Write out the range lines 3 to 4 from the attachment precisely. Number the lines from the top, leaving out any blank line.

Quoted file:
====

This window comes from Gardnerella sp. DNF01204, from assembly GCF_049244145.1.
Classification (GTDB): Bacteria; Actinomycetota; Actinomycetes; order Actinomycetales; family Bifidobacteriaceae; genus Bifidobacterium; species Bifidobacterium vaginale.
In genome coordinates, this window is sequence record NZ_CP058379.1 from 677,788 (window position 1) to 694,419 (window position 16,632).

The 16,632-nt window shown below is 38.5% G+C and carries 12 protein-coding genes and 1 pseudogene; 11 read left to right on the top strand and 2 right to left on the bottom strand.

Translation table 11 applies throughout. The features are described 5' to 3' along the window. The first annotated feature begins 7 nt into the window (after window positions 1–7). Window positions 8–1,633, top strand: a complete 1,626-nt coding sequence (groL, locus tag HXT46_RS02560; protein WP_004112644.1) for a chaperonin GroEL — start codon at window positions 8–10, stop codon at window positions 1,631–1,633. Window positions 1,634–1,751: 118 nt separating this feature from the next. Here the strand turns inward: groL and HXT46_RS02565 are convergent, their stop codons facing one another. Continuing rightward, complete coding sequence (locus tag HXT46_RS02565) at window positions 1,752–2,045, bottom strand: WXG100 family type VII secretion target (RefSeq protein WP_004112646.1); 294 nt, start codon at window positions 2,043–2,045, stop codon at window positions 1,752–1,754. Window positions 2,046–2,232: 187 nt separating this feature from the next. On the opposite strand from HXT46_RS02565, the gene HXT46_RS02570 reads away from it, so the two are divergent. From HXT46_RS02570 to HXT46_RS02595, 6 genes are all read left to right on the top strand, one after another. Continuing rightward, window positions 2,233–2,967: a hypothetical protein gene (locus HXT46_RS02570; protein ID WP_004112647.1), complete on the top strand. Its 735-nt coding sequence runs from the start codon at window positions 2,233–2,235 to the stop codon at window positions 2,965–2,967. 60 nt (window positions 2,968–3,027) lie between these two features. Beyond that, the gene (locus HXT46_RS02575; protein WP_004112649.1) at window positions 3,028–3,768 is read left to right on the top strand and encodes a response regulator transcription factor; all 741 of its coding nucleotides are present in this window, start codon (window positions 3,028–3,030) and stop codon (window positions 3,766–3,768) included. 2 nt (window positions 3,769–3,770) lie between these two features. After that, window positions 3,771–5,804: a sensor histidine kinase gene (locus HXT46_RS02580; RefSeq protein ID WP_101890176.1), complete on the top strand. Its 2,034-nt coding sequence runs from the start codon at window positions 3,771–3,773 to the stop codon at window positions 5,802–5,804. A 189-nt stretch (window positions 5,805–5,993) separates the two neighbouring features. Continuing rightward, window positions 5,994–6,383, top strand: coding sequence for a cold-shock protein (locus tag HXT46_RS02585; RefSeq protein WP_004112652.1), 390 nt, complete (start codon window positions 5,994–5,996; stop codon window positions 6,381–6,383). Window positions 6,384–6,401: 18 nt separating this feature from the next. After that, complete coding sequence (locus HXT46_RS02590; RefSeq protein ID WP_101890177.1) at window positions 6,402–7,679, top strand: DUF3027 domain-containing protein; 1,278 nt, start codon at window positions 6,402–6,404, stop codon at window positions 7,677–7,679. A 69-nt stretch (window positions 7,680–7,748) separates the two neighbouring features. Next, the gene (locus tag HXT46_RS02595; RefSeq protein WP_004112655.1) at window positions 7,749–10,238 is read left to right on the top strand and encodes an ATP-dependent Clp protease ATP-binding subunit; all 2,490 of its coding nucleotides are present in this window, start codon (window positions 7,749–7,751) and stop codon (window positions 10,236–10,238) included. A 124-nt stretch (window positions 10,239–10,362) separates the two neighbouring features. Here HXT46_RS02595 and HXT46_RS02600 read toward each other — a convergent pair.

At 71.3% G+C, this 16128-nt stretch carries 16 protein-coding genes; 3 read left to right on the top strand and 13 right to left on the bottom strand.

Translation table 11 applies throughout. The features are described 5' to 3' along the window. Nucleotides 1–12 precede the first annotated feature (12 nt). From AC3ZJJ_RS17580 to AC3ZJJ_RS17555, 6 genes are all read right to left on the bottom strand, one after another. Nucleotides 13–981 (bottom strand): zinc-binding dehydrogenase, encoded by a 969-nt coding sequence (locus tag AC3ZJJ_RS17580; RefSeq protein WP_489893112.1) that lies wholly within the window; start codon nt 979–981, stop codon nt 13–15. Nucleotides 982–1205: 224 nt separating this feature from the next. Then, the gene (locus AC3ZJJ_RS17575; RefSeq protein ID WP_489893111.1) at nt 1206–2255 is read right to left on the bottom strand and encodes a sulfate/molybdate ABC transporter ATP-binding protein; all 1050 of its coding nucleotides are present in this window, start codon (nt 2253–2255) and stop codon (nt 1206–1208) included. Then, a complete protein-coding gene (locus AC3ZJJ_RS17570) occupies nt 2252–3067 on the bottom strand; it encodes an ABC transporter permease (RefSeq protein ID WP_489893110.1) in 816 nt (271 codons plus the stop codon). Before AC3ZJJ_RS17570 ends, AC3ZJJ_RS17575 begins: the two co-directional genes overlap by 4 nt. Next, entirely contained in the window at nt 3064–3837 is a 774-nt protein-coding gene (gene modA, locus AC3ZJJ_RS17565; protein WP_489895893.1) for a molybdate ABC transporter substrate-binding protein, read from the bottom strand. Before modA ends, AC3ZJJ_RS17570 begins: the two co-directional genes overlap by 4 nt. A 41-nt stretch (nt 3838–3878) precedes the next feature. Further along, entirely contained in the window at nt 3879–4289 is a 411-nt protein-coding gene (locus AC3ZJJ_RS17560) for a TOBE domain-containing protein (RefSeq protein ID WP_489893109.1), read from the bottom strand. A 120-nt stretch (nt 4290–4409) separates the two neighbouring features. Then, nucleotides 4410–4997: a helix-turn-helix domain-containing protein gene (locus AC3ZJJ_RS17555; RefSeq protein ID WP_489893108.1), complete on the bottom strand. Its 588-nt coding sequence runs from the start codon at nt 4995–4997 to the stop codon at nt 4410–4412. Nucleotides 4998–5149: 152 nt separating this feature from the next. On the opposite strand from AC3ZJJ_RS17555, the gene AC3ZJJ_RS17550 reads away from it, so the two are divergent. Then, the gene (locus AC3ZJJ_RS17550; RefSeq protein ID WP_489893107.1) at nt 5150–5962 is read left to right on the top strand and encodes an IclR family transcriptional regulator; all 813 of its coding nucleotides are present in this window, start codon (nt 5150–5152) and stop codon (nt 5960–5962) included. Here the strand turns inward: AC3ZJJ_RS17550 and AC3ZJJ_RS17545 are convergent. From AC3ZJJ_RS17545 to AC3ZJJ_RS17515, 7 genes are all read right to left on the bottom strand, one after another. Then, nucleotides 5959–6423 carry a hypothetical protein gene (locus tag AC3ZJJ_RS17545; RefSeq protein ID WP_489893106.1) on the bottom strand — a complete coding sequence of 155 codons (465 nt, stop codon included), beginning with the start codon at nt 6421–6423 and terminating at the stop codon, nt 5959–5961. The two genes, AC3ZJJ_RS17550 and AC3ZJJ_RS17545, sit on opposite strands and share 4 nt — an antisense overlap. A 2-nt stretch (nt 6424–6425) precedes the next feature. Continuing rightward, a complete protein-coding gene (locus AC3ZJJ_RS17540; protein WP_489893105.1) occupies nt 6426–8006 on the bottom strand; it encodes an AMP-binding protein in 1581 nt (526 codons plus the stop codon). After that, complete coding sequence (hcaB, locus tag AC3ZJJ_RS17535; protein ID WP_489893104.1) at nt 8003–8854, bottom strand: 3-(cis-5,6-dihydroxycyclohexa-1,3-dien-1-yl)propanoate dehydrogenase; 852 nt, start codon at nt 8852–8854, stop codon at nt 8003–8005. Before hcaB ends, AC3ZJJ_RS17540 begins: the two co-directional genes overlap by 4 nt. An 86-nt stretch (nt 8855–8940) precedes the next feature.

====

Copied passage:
In genome coordinates, this window is sequence record NZ_CP058379.1 from 677,788 (window position 1) to 694,419 (window position 16,632).

The 16,632-nt window shown below is 38.5% G+C and carries 12 protein-coding genes and 1 pseudogene; 11 read left to right on the top strand and 2 right to left on the bottom strand.